Being raised in a family of natural born cinephiles and having spent endless hours as a child in his grandmother’s video rental club, Spyros Yiassemides inevitably developed an unconditional love for film. He currently spends his days as Senior Manager in accounting services at First Names Group but he satisfies his cinematic passion in the evenings when working as associate producer on the new Hollywood TV series, Sangre Negra.
Spyros Yiassemides has managed to fulfil what many others would consider an unattainable dream – to overcome all the barriers to entry and break into the Hollywood film industry. Explaining how a Cypriot ‘outsider’ joined the inner circle of Hollywood players, he outlines how it all began.
“In a nutshell, I pursued my PhD in Film Studies back in 2013 and then, in 2014, I got my hands on two VIP tickets for the 2014 Tribeca Film Festival, which is held each year in New York City and co-hosted by Robert De Niro,” he tells Gold. “My wife and I, apart from mingling with celebrities and pinching ourselves to see if we were dreaming, made a number of ‘strategic’ acquaintances, some of which progressed into friendships during the months following the festival and, little by little, I got my foot on the door of that grand edifice called Hollywood!”
Through one his new connections, Michelle Cross, Chief Film Critic and owner of the REVIEWlution film review website, he was introduced to Frank Pinnock, the director of Sangre Negra, and Tony McKay, creator/main protagonist of the show. “After talking them into involving me in the production by exhibiting my love of film, they offered me the slot of the Associate Producer on the show, giving me my first Hollywood gig!”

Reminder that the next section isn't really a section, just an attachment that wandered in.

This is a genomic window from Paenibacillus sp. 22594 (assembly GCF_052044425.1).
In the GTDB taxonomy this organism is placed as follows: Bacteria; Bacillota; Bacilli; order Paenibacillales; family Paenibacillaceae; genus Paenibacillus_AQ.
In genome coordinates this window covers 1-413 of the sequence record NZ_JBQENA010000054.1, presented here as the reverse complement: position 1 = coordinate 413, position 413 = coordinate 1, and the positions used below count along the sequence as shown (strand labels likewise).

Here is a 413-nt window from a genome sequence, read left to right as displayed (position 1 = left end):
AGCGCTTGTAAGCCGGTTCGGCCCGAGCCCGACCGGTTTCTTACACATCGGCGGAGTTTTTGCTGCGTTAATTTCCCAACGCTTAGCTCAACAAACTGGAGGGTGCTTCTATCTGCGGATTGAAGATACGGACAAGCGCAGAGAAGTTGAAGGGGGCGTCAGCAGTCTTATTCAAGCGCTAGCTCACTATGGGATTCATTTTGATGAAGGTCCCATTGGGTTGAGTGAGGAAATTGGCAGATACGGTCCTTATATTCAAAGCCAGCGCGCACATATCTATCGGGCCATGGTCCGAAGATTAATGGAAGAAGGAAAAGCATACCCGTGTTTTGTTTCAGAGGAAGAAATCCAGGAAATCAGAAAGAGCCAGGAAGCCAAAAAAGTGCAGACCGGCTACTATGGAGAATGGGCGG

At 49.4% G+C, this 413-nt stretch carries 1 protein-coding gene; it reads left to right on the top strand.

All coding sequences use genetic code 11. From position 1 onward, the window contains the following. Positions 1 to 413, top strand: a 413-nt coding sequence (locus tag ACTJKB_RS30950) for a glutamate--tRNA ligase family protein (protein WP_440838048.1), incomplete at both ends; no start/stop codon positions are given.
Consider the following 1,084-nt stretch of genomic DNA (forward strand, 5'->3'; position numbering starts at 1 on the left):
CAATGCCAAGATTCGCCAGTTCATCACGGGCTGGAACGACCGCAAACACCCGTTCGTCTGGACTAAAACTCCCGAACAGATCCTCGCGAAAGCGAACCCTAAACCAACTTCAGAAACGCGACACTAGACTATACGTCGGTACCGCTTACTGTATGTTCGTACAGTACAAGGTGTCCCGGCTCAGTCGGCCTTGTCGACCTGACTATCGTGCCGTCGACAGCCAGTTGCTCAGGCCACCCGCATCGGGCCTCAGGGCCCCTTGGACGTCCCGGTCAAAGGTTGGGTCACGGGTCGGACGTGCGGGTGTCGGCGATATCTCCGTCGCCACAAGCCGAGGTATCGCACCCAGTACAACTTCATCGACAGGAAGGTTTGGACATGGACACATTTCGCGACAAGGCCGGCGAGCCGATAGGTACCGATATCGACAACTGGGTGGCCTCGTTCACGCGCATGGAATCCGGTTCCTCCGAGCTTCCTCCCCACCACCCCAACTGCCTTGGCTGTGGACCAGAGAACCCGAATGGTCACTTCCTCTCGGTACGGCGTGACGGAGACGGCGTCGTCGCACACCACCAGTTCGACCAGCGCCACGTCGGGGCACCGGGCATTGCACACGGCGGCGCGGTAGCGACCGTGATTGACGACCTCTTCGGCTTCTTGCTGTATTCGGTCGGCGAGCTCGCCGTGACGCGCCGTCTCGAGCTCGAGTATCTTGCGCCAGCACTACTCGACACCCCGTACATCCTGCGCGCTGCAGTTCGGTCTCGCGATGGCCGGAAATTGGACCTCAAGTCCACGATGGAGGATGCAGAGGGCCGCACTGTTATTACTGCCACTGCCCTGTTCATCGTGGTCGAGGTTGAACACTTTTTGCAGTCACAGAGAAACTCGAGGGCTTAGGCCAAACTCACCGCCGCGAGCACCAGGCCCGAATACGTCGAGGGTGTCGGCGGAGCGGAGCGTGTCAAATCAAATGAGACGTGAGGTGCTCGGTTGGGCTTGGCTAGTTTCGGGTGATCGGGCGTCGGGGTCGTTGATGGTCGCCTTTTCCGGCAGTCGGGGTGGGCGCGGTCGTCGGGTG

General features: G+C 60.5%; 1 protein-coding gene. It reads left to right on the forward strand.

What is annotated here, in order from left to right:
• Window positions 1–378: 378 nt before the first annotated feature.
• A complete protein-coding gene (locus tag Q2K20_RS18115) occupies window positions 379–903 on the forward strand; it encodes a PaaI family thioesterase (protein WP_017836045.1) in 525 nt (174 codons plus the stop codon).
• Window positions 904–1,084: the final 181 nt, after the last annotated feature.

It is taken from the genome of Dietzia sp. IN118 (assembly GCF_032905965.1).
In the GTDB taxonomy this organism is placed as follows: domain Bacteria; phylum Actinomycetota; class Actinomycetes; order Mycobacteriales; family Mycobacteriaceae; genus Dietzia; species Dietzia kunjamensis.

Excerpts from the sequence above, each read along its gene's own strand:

As to what the role of Associate Producer entails, Yiassemides clarifies that his contribution, apart from financing certain episodes with the possibility of a hefty return on his investment, involves helping the production with decision-making pertinent to scene content. He reveals enthusiastically, “My lovely wife and I will be even making cameo appearances in a particular episode and I’m hoping that she doesn’t get to kill me onscreen!”
He admits that working long-distance for a US production is not easy but technology is a great aid in cancelling the distance between Nicosia and Los Angeles, through extensive use of Skype, Viber and e-mail in carrying out his production duties. “My wife and I are planning to fly out to LA next year to shoot our scenes and meet the cast and crew in person,” he says. “Fingers crossed, the series will be nominated for an Emmy and we will get to walk the red carpet at the ‘TV Oscars’ and then get hold of the coveted golden statuette of the winged woman holding the atom.”
Asked to share the secret behind an engaging TV series, he hesitates: “As a TV series aficionado, I can tell you that there is no ‘one-size-fits-all’ approach to creating a successful show. What may be appealing to one viewer may be repulsive to the next.” That said, he mentions that there are certain key ingredients which can increase the chances of a TV series being embraced by audiences, such as having an intriguing plot, garnished with multiple twists, persuading the viewer to be invested emotionally in the characters , choosing the cast carefully so that the actors have the right chemistry between them and ending each episode on a suspenseful note, making you crave the next one – an ingredient which, he says, has indeed cost him “several sleepless nights.”